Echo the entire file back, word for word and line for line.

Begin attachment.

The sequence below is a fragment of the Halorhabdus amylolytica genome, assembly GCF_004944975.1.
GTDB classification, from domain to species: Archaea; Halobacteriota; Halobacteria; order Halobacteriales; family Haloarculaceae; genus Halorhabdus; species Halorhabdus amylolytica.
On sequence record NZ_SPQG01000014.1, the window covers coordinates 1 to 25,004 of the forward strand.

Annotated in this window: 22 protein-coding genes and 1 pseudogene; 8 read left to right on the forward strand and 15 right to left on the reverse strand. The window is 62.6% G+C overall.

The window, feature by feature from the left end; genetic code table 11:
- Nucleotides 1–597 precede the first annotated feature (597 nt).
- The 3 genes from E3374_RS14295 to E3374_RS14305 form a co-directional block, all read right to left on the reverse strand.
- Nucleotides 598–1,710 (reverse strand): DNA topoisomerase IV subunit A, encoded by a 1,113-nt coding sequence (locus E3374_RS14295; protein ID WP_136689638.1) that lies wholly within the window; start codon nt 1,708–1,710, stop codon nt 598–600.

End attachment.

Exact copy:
The sequence below is a fragment of the Halorhabdus amylolytica genome, assembly GCF_004944975.1.
GTDB classification, from domain to species: Archaea; Halobacteriota; Halobacteria; order Halobacteriales; family Haloarculaceae; genus Halorhabdus; species Halorhabdus amylolytica.
On sequence record NZ_SPQG01000014.1, the window covers coordinates 1 to 25,004 of the forward strand.

Annotated in this window: 22 protein-coding genes and 1 pseudogene; 8 read left to right on the forward strand and 15 right to left on the reverse strand. The window is 62.6% G+C overall.

The window, feature by feature from the left end; genetic code table 11:
- Nucleotides 1–597 precede the first annotated feature (597 nt).
- The 3 genes from E3374_RS14295 to E3374_RS14305 form a co-directional block, all read right to left on the reverse strand.
- Nucleotides 598–1,710 (reverse strand): DNA topoisomerase IV subunit A, encoded by a 1,113-nt coding sequence (locus E3374_RS14295; protein ID WP_136689638.1) that lies wholly within the window; start codon nt 1,708–1,710, stop codon nt 598–600.